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Attorneys, Religious Leaders Oppose HJR6

Posted On January 06, 2014

By Mike Perleberg

 

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Pastor Chad Adamik speaks at a Freedom Indiana rally in opposition to House Joint Resultion 6 held Saturday, January 4 in Lawrenceburg.

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Martin DeJulia addresses the crowd at the Lawrenceburg Public Library.

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DeJulia relates his personal story and opposition to HJR6.

Mike Perleberg-Eagle 99.3

 

(Lawrenceburg, Ind.) – A constitutional amendment threatens not just same-sex couples, but also those of opposite sex in Indiana.

 

That was the claim made during a rally held at the Lawrenceburg Public Library on Saturday. The political action committee Freedom Indiana – which identifies itself not as a “pro-gay marriage” group, but rather an organization aimed at defeating House Joint Resolution 6 – organized the event attended by close to three dozen people.

 

HJR6 would prohibit legal protections for same-sex and unmarried couples, including civil unions, domestic partnerships, marriage, health benefits, and other liberties. The proposal passed the Indiana legislature in 2011, but must pass again with the exact same language in 2014 in order to go to Hoosier voters in November.

 

Local religious leaders were among those speaking out against the amendment.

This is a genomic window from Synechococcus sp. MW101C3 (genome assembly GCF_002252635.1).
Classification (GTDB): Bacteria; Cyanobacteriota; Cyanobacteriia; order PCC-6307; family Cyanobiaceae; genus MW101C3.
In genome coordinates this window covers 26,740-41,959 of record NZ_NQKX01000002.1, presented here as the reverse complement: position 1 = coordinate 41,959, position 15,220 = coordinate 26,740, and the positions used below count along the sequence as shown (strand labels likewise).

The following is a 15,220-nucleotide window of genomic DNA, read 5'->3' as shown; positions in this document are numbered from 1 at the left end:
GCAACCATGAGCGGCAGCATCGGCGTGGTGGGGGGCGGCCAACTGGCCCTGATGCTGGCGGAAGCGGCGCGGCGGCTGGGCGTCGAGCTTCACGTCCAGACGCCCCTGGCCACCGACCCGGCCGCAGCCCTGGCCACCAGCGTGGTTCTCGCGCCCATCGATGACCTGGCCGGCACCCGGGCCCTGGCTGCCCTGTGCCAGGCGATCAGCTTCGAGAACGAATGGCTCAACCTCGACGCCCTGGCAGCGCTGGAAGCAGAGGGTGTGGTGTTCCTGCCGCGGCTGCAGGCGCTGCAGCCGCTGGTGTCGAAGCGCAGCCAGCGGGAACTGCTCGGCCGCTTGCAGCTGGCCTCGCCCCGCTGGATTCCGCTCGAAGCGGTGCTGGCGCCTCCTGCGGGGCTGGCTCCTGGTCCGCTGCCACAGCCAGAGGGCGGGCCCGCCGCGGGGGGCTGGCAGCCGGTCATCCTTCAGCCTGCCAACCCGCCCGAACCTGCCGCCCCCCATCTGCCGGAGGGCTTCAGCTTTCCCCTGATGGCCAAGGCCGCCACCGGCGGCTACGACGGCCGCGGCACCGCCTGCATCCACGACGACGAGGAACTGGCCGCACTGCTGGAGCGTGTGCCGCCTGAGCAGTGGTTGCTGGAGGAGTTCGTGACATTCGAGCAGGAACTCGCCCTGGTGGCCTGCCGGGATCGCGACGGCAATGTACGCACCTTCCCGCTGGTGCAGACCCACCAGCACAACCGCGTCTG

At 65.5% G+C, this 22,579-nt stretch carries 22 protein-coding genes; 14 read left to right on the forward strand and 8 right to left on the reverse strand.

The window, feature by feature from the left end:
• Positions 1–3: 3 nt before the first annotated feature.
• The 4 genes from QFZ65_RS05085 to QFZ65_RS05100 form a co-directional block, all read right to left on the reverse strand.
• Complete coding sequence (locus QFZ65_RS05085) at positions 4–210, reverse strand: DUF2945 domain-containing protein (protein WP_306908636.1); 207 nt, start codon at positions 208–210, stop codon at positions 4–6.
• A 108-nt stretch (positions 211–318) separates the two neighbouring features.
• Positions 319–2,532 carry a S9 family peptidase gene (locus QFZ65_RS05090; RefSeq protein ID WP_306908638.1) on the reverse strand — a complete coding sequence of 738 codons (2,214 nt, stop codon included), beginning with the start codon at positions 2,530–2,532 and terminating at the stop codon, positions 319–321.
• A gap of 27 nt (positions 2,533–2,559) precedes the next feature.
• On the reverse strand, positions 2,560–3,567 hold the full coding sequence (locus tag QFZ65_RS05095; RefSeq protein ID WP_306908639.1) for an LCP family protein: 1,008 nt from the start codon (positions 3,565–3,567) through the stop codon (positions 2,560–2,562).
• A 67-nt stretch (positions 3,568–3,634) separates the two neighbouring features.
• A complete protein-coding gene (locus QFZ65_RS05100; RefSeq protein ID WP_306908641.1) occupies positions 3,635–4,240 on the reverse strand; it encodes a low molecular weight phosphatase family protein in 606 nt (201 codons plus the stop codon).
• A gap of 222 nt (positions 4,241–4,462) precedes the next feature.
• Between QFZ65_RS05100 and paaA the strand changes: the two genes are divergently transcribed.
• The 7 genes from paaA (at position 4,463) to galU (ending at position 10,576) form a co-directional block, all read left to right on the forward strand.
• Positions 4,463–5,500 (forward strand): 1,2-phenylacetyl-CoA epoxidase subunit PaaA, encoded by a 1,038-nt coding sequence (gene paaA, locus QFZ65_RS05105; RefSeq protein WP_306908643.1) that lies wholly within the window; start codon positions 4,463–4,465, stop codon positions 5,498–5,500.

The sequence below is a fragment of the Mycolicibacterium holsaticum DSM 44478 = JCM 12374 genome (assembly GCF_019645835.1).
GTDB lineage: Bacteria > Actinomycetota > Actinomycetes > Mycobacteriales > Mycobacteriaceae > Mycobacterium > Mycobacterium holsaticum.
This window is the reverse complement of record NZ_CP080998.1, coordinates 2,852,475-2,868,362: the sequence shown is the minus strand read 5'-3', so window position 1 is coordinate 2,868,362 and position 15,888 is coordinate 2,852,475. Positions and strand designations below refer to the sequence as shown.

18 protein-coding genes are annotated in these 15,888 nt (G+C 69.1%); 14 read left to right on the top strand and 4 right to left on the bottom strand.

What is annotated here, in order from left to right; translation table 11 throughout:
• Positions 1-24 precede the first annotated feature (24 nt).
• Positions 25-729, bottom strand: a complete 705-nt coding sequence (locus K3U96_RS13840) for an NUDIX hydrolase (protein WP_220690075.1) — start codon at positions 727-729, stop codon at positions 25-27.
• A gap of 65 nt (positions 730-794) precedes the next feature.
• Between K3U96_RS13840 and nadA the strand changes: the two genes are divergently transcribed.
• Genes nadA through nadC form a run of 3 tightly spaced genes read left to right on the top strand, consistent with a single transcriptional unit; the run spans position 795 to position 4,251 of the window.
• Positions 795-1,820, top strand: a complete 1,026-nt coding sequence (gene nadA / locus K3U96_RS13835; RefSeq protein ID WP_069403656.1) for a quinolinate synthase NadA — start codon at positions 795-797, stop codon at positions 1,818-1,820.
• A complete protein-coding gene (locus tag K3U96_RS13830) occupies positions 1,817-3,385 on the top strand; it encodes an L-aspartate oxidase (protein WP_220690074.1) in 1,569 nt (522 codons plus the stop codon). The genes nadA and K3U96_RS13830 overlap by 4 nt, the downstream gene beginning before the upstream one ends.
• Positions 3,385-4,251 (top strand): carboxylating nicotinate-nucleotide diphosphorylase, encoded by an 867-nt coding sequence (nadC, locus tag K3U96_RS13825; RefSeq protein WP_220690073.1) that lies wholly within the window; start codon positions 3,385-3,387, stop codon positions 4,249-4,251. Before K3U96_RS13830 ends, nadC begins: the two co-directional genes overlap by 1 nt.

“I’m opposed to this legislation for many reasons,” said Pastor Chad Adamik of St. John Lutheran Hubbells Church near Sunman. “I’m concerned about the economic impact. I’m concerned about keeping the best and brightest Hoosiers in Indiana. I’m concerned about civil liberties of all persons who define relationships outside the traditional bounds of marriage. This includes straight couples as well as same gender couples.”

 

Adamik, noting he was only speaking for himself and not the church he leads, said legislators shouldn’t change the state constitution to define what marriage should or should not be, calling marriage a “complex human issue” that is “just too personal.”

 

Pastor Nancy Nichols of Hamline Chapel United Methodist Church in Lawrenceburg told ralliers that 30 years of ministry has often brought her to work with many people from the LGBT community. Fear, she said, sometimes makes those individuals feel like they have nowhere to go.

 

“I’m not sure it is up to the state to determine what human relationships look like. That’s why I too oppose this legislation,” Nichols said.

 

Nichols also said she was addressing the crowd as an individual, not speaking for her church.

 

Lawrenceburg attorney Martin DeJulia, a gay man raised Catholic, addressed the crowd, saying that the amendment serves to make Indiana a less welcoming place. He said the idea of gay marriage ban becoming part of the state constitution offends him deeply, especially when a law is already in place.

 

“To me a law is something that can be repealed or a process that we can have a conversation or debate about. But, when you put something in an amendment in a constitution, it’s saying something. Gay, lesbian, transgender and bisexual people are still going to co-habitate. So, what you’re saying is that your relationships don’t mean anything,” DeJulia argued.

 

State Rep. Jud McMillin (R-Brookville) attended the rally, but did not speak. He has previously gone on record that he will vote for the amendment so that Indiana voters can decide the issue.

 

Those in attendance were urged to contact their state legislators to let them know their feelings on HJR6.

 

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